All Souls Trilogy
By Deborah Harkness
- fantasy – supernatural
- historical fiction
Deep in the stacks of Oxford’s Bodleian Library, young scholar Diana Bishop unwittingly calls up a bewitched alchemical manuscript in the course of her research. Descended from an old and distinguished line of witches, Diana wants nothing to do with sorcery; so after a furtive glance and a few notes, she banishes the book to the stacks. But her discovery sets a fantastical underworld stirring, and a horde of daemons, witches, and vampires soon descends upon the library. Diana has stumbled upon a coveted treasure lost for centuries-and she is the only creature who can break its spell.
Overall series rating:
This series is far from my favourite one despite the relatively high overall rating I gave it. It’s the final book. It made me realise that while it is a fascinating series, it has serious flaws. Some characters appear only to be completely ignored later on, and the villains feel far from the powerful entities they were in the first book the more the story progresses. In fact, at some point they are removed from the story entirely and I can’t help but feel cheated of a great conflict. I’d guess the new powers main characters suddenly develop and the deus ex machina moments robed the series of the tension. But what makes it a worthy read is the strong historical background and truly fascinating take on past politics and world history. I loved the idea.
Supernatural elements in the series are divided into three groups: we have two groups of witches, one drawing on elemental magic and others on herbs, all kinds of vampire families, and daemons, which are more of really talented humans, geniuses and artistic prodigies. All these groups are governed by a strict covenant overlooked by a group of nine elected judges. And the most sacred rule of all? No mingling of blood between these groups, and no involvement in human politics. You can guess what will happen, no? 😀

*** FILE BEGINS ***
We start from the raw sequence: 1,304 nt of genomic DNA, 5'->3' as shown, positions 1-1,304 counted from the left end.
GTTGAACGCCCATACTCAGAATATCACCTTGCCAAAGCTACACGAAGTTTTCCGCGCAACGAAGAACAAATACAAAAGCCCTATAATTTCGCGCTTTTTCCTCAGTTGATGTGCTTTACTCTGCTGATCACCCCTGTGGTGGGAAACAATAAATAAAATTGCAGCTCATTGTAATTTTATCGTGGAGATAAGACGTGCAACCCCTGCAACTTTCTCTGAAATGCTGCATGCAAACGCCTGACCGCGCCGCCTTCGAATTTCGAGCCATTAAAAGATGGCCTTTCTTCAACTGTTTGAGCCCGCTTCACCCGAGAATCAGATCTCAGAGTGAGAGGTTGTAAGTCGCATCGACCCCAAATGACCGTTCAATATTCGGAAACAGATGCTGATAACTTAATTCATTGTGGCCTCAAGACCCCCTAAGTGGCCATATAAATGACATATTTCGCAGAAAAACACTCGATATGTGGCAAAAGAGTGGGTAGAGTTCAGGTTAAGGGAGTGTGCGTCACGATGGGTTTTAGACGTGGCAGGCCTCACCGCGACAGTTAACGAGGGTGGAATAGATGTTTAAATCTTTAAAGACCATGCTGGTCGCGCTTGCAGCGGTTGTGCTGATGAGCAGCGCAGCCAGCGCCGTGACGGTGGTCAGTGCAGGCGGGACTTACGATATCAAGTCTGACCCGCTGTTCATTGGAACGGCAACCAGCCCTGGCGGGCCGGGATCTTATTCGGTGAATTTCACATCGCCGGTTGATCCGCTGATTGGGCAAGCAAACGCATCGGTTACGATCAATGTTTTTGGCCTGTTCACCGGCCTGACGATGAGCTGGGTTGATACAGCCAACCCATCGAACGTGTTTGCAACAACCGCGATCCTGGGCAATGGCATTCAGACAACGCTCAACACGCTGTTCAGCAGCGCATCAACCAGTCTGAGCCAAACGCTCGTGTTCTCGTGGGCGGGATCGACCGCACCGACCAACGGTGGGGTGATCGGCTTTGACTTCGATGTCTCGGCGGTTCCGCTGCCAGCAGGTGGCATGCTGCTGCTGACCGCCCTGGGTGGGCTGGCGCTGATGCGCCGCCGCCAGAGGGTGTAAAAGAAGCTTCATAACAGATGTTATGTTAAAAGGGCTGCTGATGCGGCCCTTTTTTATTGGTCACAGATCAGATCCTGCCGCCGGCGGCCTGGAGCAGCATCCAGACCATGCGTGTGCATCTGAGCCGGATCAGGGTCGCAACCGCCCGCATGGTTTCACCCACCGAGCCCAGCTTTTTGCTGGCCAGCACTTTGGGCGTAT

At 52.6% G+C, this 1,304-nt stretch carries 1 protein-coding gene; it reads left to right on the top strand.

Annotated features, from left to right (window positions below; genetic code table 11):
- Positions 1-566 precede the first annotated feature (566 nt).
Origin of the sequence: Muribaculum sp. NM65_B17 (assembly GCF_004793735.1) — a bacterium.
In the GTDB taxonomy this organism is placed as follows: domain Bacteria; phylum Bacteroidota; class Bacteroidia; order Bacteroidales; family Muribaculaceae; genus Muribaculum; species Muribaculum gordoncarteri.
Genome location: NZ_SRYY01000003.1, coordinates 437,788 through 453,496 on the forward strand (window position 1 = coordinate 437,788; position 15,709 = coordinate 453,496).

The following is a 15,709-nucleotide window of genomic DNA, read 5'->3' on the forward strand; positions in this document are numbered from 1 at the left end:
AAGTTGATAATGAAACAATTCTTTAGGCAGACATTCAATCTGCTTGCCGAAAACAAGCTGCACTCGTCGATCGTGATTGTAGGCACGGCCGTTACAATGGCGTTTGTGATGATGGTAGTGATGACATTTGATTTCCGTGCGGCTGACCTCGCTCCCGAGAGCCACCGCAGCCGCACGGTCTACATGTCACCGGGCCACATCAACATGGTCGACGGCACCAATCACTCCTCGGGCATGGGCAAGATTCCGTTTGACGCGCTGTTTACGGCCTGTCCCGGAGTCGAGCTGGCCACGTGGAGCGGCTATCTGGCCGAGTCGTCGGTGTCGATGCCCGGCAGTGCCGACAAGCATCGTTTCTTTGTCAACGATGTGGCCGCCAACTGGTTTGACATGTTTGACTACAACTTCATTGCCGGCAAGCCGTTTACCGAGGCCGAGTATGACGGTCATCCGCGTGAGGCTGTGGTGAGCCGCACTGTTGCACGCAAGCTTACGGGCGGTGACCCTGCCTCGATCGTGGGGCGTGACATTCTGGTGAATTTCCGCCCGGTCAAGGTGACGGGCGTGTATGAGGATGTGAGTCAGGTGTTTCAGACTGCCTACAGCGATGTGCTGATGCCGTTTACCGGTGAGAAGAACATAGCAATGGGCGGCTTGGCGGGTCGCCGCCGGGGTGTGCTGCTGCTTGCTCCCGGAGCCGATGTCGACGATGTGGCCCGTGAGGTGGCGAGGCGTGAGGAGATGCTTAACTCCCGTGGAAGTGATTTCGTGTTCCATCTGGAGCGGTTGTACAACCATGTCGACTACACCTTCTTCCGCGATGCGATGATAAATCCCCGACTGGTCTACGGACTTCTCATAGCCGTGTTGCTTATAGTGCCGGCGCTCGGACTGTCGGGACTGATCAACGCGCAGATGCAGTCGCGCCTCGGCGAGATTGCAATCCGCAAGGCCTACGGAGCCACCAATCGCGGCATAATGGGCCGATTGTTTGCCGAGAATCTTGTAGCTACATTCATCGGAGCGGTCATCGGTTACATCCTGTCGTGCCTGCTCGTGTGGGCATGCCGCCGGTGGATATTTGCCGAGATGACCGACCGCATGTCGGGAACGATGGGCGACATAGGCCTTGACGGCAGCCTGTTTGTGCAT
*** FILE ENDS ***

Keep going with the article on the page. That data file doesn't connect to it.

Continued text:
Our protagonist is Diana Bishop, a witch who denies her heritage and lives a normal life in the academia. It is her studies of ancient alchemical texts that make her stumble across a book other creatures have an eye on for centuries – Ashmole 782. Before she realises what she had in her hands the various forces move in on her to force her to retrieve the book.
An enigmatic and powerful vampire is at hand to help her out but he has own designs on the book. Matthew Clairmont will do anything to get the book, but along the way he realises there’s more to Diana than just her accidental summoning. He connects to her in an unexpected way and the two soon fight not only to protect her but to protect their fledgling and forbidden romance.
I liked the pairing very much. It is also realistically written – they both have to adjust to each other’s differences and expectations. This is something you rarely get to read in supernatural books and it’s one of the strong points of the series. What I find regrettable is the way other pairings in the book are pushed aside or just glossed over. Aren’t the side characters important enough to warrant some time? Matthew’s vampire son Marcus Whitmore is an integral part of the story and yet we see so little of him.
I was fascinated with the story of Matthew’s vampire family, especially the romance between his maker Ysabeau and her husband Philippe de Clermont. This is one amazing power couple and I find it very bad form for the writer to not write more about them. I was thrilled we got to meet Philippe in the second book and heartbroken because I knew he would not be in the last book. The Clermont’s are a Shakespearian family and absolutely fascinating. The issues Diana and Matthew go through appear almost trivial when compared to what Ysabeau and Philippe survived to carve a place in this world for themselves. I’d love to read a book about them.
While The Book of Life gave us some much-needed answers, I thought another power spike for Diana was just too much. I like my characters in balance with others and not overly powerful. The conflict just frizzled out or got shifted on other characters. I never felt the required amount of dread because I just knew that everything would be fine. That level of predictability is bad for a series that depends on unpredictable turns of events or the past influencing the present and future. But it is still a series with a lot to offer and many potential side-plots and characters to discover. It’s like this is only the start of a line of books about this fictional universe where humans, daemons, vampires, and witches live together.
This series is for people who are not tired of vampires because they feature here quite prominently. The amount of historical detail will astound you and make you a fan, but the somewhat cheesy romance, and unbelievable elements will temper your enthusiasm. You’ll love the technology and alchemy combined in the book, the ghosts and magic spells, but you’ll love the Shakespearian plotting far more than anything to do with the supernatural. It’s the mystery of the Ashmole 782 that propels this story. All Souls trilogy is a worthwhile read and one you won’t regret. 😀